It is with Cash’s cover of Nine Inch Nails’ “Hurt” (in 2002) that both the man in black and the man with the beard each may have found the most powerful and profound recording of their respective careers.

For Rubin, it is a career that took him well — successfully well — into the new millennium. And found him working with one of the most charismatic and popular artists of the last twenty-five years: Jay-Z. Their collaboration, The Black Album (2003) produced a song only second to “Hurt” in its mastery: “99 Problems (https://www NULL.youtube NULL.com/watch?v=go8ljH1P3_0).” Rick’s suggestion that “99 Problems” start a-cappella was a masterstroke.

Rubin’s methods may not always be met with instant positive reaction from artists; many struggle with his opinions. As Billboard reported (https://www NULL.billboard NULL.com/articles/columns/pop-shop/6752944/adele-talks-album-delay-regret-damon-albarn), Adele had to re-record and reconsider elements of 25 because of Rubin’s advice. But she acquiesced, and all parties now seem happy about it. Arguably, it’s the push and pull he has had with many artists that have helped them produce their best work.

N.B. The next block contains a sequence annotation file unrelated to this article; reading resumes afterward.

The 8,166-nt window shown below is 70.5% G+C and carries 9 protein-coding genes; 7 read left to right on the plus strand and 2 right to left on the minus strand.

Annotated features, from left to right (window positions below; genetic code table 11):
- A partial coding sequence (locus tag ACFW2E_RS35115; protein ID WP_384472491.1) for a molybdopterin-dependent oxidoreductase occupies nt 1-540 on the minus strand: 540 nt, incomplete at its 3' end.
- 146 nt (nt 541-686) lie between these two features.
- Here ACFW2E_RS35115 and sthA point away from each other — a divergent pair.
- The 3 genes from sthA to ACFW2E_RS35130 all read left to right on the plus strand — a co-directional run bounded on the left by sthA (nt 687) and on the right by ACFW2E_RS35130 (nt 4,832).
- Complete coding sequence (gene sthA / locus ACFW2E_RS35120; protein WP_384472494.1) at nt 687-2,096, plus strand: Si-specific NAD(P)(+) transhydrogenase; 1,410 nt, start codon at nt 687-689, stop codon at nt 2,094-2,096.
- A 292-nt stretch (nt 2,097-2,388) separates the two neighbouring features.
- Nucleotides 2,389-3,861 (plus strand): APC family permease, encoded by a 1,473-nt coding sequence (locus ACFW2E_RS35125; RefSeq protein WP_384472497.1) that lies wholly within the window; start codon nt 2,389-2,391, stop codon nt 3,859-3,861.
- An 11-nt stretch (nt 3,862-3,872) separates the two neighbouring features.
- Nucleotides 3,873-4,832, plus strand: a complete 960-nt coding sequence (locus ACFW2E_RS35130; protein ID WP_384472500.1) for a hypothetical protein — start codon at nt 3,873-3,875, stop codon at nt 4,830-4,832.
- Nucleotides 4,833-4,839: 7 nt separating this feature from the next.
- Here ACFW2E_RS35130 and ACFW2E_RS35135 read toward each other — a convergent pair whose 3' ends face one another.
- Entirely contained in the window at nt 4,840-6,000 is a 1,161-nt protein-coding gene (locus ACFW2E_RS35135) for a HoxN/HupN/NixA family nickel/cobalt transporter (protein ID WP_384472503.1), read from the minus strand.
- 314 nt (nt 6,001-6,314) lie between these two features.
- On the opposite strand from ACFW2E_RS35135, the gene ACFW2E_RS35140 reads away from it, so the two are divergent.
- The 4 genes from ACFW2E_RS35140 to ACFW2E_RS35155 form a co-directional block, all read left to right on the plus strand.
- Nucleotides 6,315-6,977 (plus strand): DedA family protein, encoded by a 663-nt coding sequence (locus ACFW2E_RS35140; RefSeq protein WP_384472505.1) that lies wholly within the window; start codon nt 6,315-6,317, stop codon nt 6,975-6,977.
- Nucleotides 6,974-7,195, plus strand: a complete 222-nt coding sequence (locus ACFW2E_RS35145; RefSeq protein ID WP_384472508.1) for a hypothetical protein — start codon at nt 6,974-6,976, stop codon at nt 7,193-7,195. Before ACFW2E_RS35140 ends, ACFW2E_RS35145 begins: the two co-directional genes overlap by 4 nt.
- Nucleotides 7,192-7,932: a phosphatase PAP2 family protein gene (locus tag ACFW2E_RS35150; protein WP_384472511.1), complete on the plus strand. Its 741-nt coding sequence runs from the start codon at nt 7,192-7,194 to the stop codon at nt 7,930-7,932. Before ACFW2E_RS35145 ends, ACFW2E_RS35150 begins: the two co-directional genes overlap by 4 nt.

Over the course of thirty plus years, Rick Rubin has had his hand in one way shape or form in over 200 releases by radically diverse artists. Too many to document here, his production discography can be found (like most things!) on wikipedia (https://en NULL.wikipedia NULL.org/wiki/Rick_Rubin_production_discography). Most recently, he has helped Smashing Pumpkins dig deep to find their purest alternative rock roots on “Solara (https://www NULL.youtube NULL.com/watch?v=Do3tSdZucyA),” a song set to appear on one of their planned upcoming LPs.

Who will he turn to help transform next?  To paraphrase his own words, it would most likely be an act of taste, important to culture, and one in need of the balance that only Rick Rubin as producer can bring.